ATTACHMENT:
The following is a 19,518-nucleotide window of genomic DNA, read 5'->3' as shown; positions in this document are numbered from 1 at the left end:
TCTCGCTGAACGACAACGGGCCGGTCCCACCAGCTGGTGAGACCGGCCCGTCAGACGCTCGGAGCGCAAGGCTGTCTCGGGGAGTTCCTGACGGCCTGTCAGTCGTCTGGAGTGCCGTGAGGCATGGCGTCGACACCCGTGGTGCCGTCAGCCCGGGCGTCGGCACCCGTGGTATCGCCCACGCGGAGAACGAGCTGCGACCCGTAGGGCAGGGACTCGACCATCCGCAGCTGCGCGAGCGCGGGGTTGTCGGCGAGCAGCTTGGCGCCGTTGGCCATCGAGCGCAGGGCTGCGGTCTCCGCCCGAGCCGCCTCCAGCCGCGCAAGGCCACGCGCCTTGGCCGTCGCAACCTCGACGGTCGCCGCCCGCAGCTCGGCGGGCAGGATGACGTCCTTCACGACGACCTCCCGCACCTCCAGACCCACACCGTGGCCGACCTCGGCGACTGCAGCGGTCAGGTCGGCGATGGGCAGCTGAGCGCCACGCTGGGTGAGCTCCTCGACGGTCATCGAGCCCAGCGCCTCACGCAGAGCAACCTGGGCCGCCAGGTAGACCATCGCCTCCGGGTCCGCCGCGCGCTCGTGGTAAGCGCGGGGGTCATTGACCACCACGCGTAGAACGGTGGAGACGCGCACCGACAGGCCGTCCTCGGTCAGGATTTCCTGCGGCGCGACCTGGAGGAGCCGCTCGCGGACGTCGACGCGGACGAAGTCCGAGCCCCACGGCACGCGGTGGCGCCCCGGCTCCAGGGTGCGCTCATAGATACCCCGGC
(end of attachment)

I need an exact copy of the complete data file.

The following is a 19,518-nucleotide window of genomic DNA, read 5'->3' as shown; positions in this document are numbered from 1 at the left end:
TCTCGCTGAACGACAACGGGCCGGTCCCACCAGCTGGTGAGACCGGCCCGTCAGACGCTCGGAGCGCAAGGCTGTCTCGGGGAGTTCCTGACGGCCTGTCAGTCGTCTGGAGTGCCGTGAGGCATGGCGTCGACACCCGTGGTGCCGTCAGCCCGGGCGTCGGCACCCGTGGTATCGCCCACGCGGAGAACGAGCTGCGACCCGTAGGGCAGGGACTCGACCATCCGCAGCTGCGCGAGCGCGGGGTTGTCGGCGAGCAGCTTGGCGCCGTTGGCCATCGAGCGCAGGGCTGCGGTCTCCGCCCGAGCCGCCTCCAGCCGCGCAAGGCCACGCGCCTTGGCCGTCGCAACCTCGACGGTCGCCGCCCGCAGCTCGGCGGGCAGGATGACGTCCTTCACGACGACCTCCCGCACCTCCAGACCCACACCGTGGCCGACCTCGGCGACTGCAGCGGTCAGGTCGGCGATGGGCAGCTGAGCGCCACGCTGGGTGAGCTCCTCGACGGTCATCGAGCCCAGCGCCTCACGCAGAGCAACCTGGGCCGCCAGGTAGACCATCGCCTCCGGGTCCGCCGCGCGCTCGTGGTAAGCGCGGGGGTCATTGACCACCACGCGTAGAACGGTGGAGACGCGCACCGACAGGCCGTCCTCGGTCAGGATTTCCTGCGGCGCGACCTGGAGGAGCCGCTCGCGGACGTCGACGCGGACGAAGTCCGAGCCCCACGGCACGCGGTGGCGCCCCGGCTCCAGGGTGCGCTCATAGATACCCCGGC